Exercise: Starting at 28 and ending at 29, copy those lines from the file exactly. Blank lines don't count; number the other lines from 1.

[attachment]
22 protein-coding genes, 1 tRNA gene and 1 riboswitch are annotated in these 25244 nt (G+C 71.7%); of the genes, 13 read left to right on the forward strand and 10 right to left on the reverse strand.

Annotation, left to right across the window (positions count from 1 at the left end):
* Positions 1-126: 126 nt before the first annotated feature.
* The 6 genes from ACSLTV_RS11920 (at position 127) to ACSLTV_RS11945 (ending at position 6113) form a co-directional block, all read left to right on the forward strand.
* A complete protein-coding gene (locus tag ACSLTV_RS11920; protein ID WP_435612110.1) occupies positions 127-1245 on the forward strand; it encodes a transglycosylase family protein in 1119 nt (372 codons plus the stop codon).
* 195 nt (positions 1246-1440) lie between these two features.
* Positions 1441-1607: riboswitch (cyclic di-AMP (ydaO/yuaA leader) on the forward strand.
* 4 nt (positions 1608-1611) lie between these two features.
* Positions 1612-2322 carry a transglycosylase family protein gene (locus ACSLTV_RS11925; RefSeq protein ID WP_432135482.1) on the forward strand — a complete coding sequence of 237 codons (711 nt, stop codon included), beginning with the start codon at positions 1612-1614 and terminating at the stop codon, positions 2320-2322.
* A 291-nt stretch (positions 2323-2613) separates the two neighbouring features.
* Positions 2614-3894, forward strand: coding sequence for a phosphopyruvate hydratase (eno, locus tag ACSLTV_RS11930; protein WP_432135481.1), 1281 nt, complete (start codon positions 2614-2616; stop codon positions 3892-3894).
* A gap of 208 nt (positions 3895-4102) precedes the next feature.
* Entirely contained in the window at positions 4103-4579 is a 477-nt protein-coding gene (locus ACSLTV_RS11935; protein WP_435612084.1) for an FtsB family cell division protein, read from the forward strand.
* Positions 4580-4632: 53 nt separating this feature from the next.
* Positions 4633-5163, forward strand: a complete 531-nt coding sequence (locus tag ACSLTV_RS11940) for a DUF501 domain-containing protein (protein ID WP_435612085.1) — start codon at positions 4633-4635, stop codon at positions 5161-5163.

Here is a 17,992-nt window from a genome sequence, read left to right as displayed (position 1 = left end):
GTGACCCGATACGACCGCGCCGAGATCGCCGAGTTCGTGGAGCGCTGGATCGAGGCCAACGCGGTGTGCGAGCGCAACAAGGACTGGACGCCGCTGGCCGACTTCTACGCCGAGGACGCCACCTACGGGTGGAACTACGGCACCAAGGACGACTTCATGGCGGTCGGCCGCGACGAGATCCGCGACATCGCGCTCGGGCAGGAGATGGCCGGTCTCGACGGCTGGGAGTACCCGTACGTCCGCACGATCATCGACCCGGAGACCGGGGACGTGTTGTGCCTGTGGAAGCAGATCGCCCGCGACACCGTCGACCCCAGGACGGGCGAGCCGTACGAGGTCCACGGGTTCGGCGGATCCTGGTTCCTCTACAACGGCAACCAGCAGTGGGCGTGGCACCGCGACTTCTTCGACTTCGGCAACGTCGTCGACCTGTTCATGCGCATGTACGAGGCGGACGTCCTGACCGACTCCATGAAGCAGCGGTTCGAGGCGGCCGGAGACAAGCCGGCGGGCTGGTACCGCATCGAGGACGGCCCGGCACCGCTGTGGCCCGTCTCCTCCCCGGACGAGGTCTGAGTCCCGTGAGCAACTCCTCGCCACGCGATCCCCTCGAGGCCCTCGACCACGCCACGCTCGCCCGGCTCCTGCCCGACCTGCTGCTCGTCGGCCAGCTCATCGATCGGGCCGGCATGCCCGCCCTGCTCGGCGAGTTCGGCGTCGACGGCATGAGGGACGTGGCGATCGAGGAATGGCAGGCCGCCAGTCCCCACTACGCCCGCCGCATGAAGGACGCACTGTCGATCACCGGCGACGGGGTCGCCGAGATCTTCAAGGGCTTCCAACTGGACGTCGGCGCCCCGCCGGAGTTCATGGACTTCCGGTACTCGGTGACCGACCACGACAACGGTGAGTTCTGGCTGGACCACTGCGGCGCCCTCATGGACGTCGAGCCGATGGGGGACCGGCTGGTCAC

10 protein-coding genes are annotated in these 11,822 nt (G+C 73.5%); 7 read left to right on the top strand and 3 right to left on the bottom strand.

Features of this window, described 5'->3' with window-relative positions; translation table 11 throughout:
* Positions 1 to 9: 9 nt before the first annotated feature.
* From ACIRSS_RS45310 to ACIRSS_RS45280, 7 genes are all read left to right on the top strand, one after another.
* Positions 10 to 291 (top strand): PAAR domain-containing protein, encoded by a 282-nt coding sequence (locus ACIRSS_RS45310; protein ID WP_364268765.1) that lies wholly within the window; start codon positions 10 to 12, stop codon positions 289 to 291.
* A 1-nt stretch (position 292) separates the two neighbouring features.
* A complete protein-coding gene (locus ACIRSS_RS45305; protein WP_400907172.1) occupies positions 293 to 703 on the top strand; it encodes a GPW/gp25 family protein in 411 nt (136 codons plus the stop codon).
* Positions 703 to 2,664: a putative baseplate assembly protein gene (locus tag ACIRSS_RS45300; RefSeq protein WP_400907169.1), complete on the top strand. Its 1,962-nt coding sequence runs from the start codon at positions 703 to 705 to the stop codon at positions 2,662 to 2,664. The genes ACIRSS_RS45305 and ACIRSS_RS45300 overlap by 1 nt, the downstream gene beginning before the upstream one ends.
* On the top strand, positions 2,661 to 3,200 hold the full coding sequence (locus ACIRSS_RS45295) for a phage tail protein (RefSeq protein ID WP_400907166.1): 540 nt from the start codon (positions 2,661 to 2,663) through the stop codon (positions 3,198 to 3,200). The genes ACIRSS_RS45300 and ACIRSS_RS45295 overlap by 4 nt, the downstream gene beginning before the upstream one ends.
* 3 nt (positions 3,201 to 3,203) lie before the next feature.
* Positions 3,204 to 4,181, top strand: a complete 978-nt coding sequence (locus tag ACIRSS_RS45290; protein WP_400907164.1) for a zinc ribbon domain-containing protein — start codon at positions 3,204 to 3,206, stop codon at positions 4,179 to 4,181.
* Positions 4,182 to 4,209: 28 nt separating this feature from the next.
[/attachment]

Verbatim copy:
* Positions 3,204 to 4,181, top strand: a complete 978-nt coding sequence (locus tag ACIRSS_RS45290; protein WP_400907164.1) for a zinc ribbon domain-containing protein — start codon at positions 3,204 to 3,206, stop codon at positions 4,179 to 4,181.
* Positions 4,182 to 4,209: 28 nt separating this feature from the next.